This article is part of our special report Delivering on CAP strategic plans.
European farmers’ leeway for planning the changes needed to implement the Common Agricultural Policy’s new green architecture is shrinking as it remains uncertain whether all member states will submit the national strategic plans on time.
Strategic plans are a new feature in the EU’s farming subsidies programme in which member states will set out how they intend to meet the nine EU-wide objectives and deliver the bloc’s sustainability goals.
In theory, EU countries should submit their national strategic plans by the end of the year, allowing a smooth assessment process by the Commission before the new CAP enters into force on 1 January 2023.
In practice, several member states have recently expressed their concern about that deadline, calling on the Commission to give them more time and flexibility.
For some countries, the situation might be even worse than it seems.
“For Hungary, Greece, Cyprus and Romania, NGOs don’t have any information at all on what’s going on with regard to eco-schemes. It seems the strategic planning process is not even happening”, Célia Nyssens, policy officer at the European Environmental Bureau (EEB), pointed out in a recent EURACTIV event.
While it is still unclear whether the Commission will grant delays to member states, timing is becoming a pressing issue particularly when it comes to addressing the climate emergency.
“We know that this decade is absolutely crucial for tackling climate change and biodiversity loss”, said Alan Matthews, professor of European agricultural policy at the Trinity College Dublin.
“This CAP will run until 2027, so we really need to make progress,” he added.
An ‘overload’ for farmers and administrations?
The question of timing is also a crucial practical matter for administrations and farmers.
National administrations, even where there is a desire to fulfil the spirit of the CAP reform, are under huge time pressure, according to Matthews, who pointed out that the future CAP is clearly a highly political process.
“Maybe it is a bit naïve and idealistic to think of strategic planning in this technocratic way of setting objectives and designing instruments,” he said, warning of a potential “overload in terms of what we’re asking administrations to do.”
Matthews also highlighted that the same is also true for farmers as “they need certainty at an early point in time.”
Likewise, Udo Hemmerling, deputy general secretary of the German Farmers’ Association (DBV), insisted that farmers need clearance by next summer so that they can plan their activities for 2023.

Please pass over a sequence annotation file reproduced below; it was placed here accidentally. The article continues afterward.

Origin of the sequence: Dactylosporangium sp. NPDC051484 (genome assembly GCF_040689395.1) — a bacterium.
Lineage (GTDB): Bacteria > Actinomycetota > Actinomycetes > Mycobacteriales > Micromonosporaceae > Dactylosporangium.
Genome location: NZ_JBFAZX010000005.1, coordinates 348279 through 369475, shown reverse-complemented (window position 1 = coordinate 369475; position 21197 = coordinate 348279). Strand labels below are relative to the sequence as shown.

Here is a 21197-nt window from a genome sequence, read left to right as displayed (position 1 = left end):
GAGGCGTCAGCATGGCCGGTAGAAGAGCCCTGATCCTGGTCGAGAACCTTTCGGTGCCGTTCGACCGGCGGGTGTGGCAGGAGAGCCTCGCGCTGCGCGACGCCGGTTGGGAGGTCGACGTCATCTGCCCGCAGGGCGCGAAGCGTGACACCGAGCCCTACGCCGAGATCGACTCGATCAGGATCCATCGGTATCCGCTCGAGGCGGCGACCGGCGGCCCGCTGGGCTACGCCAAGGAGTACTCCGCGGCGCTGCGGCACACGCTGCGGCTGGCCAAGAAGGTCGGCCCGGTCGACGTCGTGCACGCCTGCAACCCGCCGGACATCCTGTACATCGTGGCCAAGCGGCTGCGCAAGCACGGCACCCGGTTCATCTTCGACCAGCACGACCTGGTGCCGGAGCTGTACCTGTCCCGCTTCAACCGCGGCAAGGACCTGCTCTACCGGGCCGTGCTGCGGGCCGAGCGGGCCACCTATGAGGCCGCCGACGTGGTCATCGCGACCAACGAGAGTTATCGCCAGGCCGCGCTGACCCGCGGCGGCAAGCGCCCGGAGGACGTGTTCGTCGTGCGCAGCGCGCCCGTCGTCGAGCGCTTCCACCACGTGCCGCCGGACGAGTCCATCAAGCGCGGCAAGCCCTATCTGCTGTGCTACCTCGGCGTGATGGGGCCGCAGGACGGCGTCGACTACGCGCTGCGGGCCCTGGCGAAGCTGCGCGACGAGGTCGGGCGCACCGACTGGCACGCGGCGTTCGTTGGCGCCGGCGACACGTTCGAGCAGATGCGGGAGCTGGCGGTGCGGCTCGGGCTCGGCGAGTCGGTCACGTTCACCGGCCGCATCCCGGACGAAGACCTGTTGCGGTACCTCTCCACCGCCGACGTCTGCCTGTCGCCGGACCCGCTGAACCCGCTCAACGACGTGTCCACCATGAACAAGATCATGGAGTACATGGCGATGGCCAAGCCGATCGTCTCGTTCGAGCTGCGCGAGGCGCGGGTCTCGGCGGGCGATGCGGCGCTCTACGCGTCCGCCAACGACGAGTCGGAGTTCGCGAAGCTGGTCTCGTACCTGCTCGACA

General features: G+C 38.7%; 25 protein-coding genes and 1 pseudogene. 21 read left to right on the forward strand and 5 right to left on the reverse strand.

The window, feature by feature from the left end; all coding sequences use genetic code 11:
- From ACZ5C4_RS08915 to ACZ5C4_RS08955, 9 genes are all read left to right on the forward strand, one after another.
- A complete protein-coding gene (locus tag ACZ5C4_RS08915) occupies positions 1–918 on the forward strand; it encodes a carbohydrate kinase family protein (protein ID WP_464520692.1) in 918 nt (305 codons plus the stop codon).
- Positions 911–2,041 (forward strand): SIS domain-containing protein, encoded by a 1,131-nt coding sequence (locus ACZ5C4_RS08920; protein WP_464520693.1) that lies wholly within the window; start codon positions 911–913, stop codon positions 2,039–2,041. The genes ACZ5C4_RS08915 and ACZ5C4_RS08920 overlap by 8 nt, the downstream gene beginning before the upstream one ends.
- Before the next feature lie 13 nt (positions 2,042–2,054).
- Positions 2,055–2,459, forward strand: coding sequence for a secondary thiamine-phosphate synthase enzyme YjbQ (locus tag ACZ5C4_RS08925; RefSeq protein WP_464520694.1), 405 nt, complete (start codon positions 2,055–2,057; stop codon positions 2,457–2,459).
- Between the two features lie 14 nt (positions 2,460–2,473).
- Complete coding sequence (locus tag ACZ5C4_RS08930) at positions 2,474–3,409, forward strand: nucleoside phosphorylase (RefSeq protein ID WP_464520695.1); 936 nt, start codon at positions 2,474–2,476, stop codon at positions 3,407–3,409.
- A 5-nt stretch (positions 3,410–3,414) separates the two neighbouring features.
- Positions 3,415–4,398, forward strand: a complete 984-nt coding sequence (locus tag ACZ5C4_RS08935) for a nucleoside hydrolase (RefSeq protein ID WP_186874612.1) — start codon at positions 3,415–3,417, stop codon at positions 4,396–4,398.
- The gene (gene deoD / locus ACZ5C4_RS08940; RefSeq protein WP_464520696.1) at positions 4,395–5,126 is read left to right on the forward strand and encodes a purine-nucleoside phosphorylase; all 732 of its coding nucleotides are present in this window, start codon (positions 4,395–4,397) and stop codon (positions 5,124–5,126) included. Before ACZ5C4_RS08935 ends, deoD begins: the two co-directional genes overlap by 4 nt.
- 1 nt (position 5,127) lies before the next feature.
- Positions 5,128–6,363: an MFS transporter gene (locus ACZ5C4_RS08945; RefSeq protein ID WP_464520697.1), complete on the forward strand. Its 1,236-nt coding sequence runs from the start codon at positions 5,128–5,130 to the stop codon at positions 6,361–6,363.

“2023 still seems far away, but it is not”, Hemmerling stressed.
He told EURACTIV that farmers were planning multiannual crop rotations, thus deciding on the use of their land long months in advance. Furthermore, they had to submit their applications for EU funding for the upcoming year by May of the year before.
“We won’t just be sitting around and waiting,” Hemmerling said.
In order to plan how to respond to the eco-schemes – the innovative system introduced by the new CAP to deliver environmental goals – farmers need a clear picture of the rules and details by early summer 2022.
“But for now, it’s not clear at all whether that will be possible,” Hemmerling said.
Playing it safe v. last-minute changes
For Alan Matthews, some countries – like Germany – were ‘playing safe’ in terms of designing the new eco-schemes.
“I think we will see a lot of situations where farmers will be paid for practices that, by and large, they are already doing anyway,” he said.
The green ambition is generally low across EU member states, according to EEB’s Nyssens.
“We still have some time to try and steer the ship in the right direction,” she said, calling on the Commission to raise the bar, both on the technical and political level, to ensure that member states are really meeting their obligations.
That might however be more easily said than done as political variables keep changing. In Germany, for instance, the new government, once in place, might well decide to step up its ambitions for eco-schemes.
“I expect the new government to make adjustments”, Hemmerling told EURACTIV. Many of those would, however, need the preliminary agreement of the German federal states as they are responsible for planning and implementing the second pillar of the CAP.
At the EU level, the new CAP still needs the final approval by the European Parliament, scheduled for mid-November. Although it is considered a formality, several Green MEPs are still calling to ‘vote this CAP down’, blaming the reformed programme of failing to address pressing climate issues.
[Edited by Gerardo Fortuna/Zoran Radosavljevic]